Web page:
How to Calculate Vesting

by Mike Parker, studioD

Some company retirement plans include a vesting option that awards ownership of the funds in the retirement account to an employee over a specified period of time. The vesting period is defined by the company's retirement plan document. Some types of retirement plans, such as Simplified Employee Pension (SEP) plans, provide for immediate 100 percent employee vesting. Other plans may vest an increasing percentage of ownership to the employee over a given number of years.

Review your company's retirement plan document to determine the amount of your company's contribution toward your retirement. Determine the amount of any contributions you've made to the account. You are immediately vested 100 percent in the amounts you've contributed, and these contributions are not subject to forfeiture when you leave the company. Amounts contributed to your retirement account by the company that are not vested, on the other hand, may be forfeited if you leave the company.

Consult your company's retirement plan documentation to ascertain the vesting schedule for your retirement funds. Two primary types of vesting schedules are utilized by many companies: cliff vesting and graded vesting. Cliff-vesting plans provide you with 100 percent vesting of company-contributed retirement funds after a certain period of service. Graded vesting provides you with non-forfeitable ownership of a percentage of company-contributed retirement funds for each year of service.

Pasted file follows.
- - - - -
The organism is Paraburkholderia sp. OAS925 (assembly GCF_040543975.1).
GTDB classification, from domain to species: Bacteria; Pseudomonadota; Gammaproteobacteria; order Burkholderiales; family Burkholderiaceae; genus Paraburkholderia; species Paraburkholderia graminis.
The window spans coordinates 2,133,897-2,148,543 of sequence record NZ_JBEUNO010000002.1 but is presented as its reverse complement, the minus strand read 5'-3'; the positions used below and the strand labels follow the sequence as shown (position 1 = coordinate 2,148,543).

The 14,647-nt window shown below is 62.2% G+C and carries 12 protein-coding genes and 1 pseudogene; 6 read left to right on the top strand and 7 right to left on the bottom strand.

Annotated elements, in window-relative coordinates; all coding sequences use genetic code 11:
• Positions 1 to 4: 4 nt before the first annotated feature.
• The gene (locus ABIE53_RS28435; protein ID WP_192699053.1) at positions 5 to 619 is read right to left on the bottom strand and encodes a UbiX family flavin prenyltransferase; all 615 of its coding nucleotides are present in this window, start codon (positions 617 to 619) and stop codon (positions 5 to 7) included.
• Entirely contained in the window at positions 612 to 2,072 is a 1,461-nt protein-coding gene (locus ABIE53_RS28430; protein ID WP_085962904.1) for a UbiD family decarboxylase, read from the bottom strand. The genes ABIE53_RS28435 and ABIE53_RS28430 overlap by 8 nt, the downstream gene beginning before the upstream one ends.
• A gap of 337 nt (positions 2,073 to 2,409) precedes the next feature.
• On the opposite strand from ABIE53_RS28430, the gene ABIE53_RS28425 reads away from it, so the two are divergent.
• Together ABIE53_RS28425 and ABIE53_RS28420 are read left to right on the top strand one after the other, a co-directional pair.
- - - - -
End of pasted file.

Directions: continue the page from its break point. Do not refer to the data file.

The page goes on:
Multiply the percentage of vesting corresponding to your years of service with the company by the total amount of employer-contributed funds in your retirement account. Add to this result all amounts you have contributed yourself. This is the vested amount of your retirement account.


  • Your retirement account contributions may be invested in a variety of investment products. Some investments carry greater risk than others. The balance in your retirement account may be greater or less than than the sum of your contributions based upon your investment results.


  • You may be able to withdraw funds from your retirement account up to the vested amount. Early withdrawals from a retirement account are normally taxed as ordinary income and also may be subject to a 10 percent tax penalty.

About the Author

Mike Parker is a full-time writer, publisher and independent businessman. His background includes a career as an investments broker with such NYSE member firms as Edward Jones & Company, AG Edwards & Sons and Dean Witter. He helped launch DiscoverCard as one of the company's first merchant sales reps.

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